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Google Rejects 58% of "Right To Be Forgotten" Requests

buro9 Re:Reasonable (144 comments)

Ignoring public officials, that seems a very American view on how to treat criminals.

If someone is caught for a petty crime 15 years ago, should it be returned against a search history now if they have never committed another offence?

The law as it stands in most of Europe doesn't delete the record of such a crime having happened, but does hide that information to encourage offenders to rehabilitate and become a non-criminal and regular member of society. Without the prospect of ever being able to live normally once an indiscretion has occurred, what would motivate an offender to stop offending? There's a sweet spot between the first crime and the third petty crime in which you could deter someone from that life of crime, but after that point and after a jail sentence you are unlikely to reform that person. But without the option of rehabilitation you are unlikely to reform *any* offender.

This would also allow nation states to use the increasing threat of police intrusion as a deterrence and counter-opposition tool. Any arrest and any record that can be made to stick would reverberate forwards in time affecting that person in numerous ways... if petty offences cannot be forgotton or moved on from.

Once you accept that for some petty crimes (i.e. drunk and disorderly on a stag do that got out of hand, or something equally likely that it could entrap almost anyone) the search engine should reflect the sensible law that states this should be forgotten by almost everyone (not those in certain positions)... then where is the line drawn?

At one extreme murderers should not be forgotten, nor convicted rapists... but at the other end speeding offences, drunk and disorderly, shoplifting, those shouldn't upend a life. Somewhere between those points is the fuzzy line where stuff on one side should be forgotten, other stuff remembered.

Before this ruling Google ignored that line and treated everyone to the joy of living forever with the consequences of their actions without ever being able to make good. After this ruling, Google are forced to apply some basis for allowing some people to move on.

Then of course... where to start with public officials. Those who wish the world to be a better place and work towards it don't deserve a lack of privacy. They certainly need to be transparent in their roles and to sustain trust in their position, but these are different things. A fuzzy line appears once more, intrusions on the identity of the children of a public official is too much, they never voluntarily agreed to give up a level of privacy, and yet no questioning of the financial situation of an official is too little as their trust should be earned and not presumed.

In both cases, either extreme (no privacy nor right to be forgotten, full privacy and past deleted) is clearly wrong.

about 3 months ago

RockBox + Refurbished MP3 Players = Crowdsourced Audio Capture

buro9 tl:dr Recipe for recording the audio of multiple i (66 comments)

tl:dr Recipe for recording the audio of multiple individuals in a large crowd.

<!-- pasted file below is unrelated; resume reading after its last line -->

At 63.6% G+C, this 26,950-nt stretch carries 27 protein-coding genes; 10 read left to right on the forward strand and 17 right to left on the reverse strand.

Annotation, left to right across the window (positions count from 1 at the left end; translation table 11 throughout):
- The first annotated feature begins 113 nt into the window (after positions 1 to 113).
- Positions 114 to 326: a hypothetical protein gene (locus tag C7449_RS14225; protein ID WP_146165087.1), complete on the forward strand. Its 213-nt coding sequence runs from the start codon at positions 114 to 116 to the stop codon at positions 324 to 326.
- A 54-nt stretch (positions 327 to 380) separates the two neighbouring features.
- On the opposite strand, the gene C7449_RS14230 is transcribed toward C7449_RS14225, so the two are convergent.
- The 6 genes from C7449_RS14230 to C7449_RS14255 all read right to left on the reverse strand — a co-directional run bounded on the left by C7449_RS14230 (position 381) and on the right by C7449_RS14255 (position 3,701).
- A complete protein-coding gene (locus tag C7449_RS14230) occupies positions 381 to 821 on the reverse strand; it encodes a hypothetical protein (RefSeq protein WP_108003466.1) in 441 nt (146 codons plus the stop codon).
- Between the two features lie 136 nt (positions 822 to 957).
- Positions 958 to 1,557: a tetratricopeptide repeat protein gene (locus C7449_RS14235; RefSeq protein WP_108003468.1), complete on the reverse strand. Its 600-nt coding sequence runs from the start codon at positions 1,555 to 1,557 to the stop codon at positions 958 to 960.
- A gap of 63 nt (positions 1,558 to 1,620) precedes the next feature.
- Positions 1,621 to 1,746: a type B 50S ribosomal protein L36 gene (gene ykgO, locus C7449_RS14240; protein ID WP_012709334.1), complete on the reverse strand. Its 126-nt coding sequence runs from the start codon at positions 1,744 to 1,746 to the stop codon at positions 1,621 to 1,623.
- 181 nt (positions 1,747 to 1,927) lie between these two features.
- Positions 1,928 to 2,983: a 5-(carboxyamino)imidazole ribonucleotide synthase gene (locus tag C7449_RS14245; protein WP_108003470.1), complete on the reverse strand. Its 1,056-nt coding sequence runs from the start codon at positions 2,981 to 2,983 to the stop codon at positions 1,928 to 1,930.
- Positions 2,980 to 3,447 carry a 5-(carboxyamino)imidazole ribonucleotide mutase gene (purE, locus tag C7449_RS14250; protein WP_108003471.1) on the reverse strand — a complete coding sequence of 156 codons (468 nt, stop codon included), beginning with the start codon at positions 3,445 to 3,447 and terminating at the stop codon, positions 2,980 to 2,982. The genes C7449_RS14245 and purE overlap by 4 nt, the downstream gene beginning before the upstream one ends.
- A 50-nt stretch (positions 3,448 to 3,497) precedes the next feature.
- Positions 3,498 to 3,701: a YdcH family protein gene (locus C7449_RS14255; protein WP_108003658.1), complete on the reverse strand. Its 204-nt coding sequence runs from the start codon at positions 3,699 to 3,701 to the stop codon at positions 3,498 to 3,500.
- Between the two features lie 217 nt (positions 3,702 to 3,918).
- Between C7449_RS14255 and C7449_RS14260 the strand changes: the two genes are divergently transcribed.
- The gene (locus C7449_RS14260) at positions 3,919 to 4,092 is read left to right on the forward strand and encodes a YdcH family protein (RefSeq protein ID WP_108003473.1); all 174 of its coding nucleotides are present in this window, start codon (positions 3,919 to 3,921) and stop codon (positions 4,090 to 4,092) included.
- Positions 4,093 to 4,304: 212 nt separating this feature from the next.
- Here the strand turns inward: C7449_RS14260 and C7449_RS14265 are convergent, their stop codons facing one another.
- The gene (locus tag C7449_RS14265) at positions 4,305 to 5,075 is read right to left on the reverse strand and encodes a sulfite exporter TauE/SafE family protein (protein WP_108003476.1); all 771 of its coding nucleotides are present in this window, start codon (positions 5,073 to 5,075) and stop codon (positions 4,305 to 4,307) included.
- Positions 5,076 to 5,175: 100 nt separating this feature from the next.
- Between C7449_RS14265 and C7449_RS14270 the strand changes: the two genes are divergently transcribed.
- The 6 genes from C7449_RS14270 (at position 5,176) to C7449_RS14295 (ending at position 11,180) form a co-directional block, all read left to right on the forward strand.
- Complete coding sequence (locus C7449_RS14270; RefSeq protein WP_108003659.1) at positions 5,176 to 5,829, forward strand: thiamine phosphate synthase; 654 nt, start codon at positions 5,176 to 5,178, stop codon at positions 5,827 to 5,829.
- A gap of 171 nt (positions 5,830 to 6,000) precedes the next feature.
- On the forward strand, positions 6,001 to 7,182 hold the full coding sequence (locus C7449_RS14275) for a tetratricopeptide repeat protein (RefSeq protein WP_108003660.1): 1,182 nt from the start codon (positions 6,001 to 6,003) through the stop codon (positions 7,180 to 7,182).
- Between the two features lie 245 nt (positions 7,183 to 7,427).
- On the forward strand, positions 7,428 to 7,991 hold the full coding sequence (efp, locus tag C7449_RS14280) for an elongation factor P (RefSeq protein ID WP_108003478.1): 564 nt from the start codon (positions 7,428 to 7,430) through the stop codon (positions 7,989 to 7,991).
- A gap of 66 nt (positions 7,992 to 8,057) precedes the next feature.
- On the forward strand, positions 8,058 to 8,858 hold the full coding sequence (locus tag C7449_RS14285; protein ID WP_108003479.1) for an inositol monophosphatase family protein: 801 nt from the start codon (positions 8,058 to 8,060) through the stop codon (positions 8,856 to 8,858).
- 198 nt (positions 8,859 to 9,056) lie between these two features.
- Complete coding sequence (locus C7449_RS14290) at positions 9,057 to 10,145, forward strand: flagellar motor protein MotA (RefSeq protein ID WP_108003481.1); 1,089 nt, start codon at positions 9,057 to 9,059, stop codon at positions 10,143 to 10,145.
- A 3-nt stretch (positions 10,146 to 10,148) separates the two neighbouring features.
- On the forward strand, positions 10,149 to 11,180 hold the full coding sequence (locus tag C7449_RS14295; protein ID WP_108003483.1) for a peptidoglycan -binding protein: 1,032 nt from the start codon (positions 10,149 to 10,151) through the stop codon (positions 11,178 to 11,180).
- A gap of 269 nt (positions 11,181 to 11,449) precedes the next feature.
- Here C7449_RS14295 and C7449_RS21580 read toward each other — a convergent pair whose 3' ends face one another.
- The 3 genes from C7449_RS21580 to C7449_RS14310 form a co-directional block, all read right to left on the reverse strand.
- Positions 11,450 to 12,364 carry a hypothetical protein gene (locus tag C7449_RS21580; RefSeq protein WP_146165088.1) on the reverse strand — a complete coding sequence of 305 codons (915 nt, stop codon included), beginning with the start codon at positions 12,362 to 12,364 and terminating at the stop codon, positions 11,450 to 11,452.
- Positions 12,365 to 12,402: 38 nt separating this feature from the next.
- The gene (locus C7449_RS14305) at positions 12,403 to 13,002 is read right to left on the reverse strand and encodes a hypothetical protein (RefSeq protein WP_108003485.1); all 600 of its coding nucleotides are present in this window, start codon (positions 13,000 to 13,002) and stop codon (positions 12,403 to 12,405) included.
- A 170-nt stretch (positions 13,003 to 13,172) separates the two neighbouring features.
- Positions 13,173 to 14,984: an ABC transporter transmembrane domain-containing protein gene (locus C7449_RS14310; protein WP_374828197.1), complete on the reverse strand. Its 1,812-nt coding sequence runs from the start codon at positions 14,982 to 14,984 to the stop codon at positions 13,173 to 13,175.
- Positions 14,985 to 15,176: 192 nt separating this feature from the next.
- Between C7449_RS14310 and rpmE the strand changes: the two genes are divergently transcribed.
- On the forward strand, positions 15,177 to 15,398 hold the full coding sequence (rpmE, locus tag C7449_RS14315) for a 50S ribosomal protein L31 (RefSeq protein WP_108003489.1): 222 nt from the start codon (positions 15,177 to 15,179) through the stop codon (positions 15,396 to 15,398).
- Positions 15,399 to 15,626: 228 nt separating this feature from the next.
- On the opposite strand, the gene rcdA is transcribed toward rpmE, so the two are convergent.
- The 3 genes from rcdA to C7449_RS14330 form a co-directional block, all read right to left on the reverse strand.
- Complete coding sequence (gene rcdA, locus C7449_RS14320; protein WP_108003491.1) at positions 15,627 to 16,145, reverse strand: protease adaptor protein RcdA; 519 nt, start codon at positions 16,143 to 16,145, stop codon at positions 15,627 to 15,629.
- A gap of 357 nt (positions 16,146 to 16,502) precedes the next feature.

Sandisk Sansa Clip+ MP3 Player - http://www.sandisk.co.uk/products/sansa-music-and-video-players/sandisk-sansa-clipplus-mp3-player
Rockbox - http://www.rockbox.org/


Install Rockbox (open source firmware for MP3 players) on the Sansa Clip+. Configure to record on the Sansa Clip+ microphone in .wav format. Give a Sansa Clip+ to every person you want to record the audio for. Have every person start recording at roughly the same time, leave for 5 hours.

Gather all Sansa Clip+s at the end of the session, and extract the .wav file. 10-participants = 10-track equivalent audio recording of the session.

Mix and fade between the tracks to isolate the audio of single conversations between participants.

He basically has created a relatively inexpensive and reliable way to get this audio. Much like using multiple Go Pro cameras to record action of sports events beats out using professional equipment (and in some ways has become professional equipment). He's arguing that the Sansa Clip+ together with the Rockbox open source firmware, is a better solution than using professional radio mic's and then having recording equipment receive those signals and store them on disk for editing later.

I've no idea how "crowdsourced" fits into this though, nor how this is anything more than an advert even though the solution is a little interesting. It's useful enough and potentially cheap that you might imagine giving everyone at a Ted one of these as the conversations caught off-record might be even more valuable than the sessions.

more than 2 years ago

Google Uncovers China-Based Password Collection Campaign

buro9 Re:Happened to My Wife (186 comments)

Have you guys not tried the 2 factor authentication yet?


I was afraid that my girl might find it difficult to use or overly technical, but once I explained how it worked and supported her through the setup of it, it's been working brilliantly.

Basically any new machine that you connect to Gmail from requires not just your password (something you know) but also the code generated from the supplied app (on our Android phones - something you have).

The key to internet security is to always have 2 out of the 3 following things:
1) something you know (passwords, answers to secret questions, etc)
2) something you have (physical keys, dongles, RSA SecurID)
3) something you are (biometrics, fingerprints, etc)

Google as yet, are the only major provider of email offering security that can use 2 factor auth by the something you know and something you have.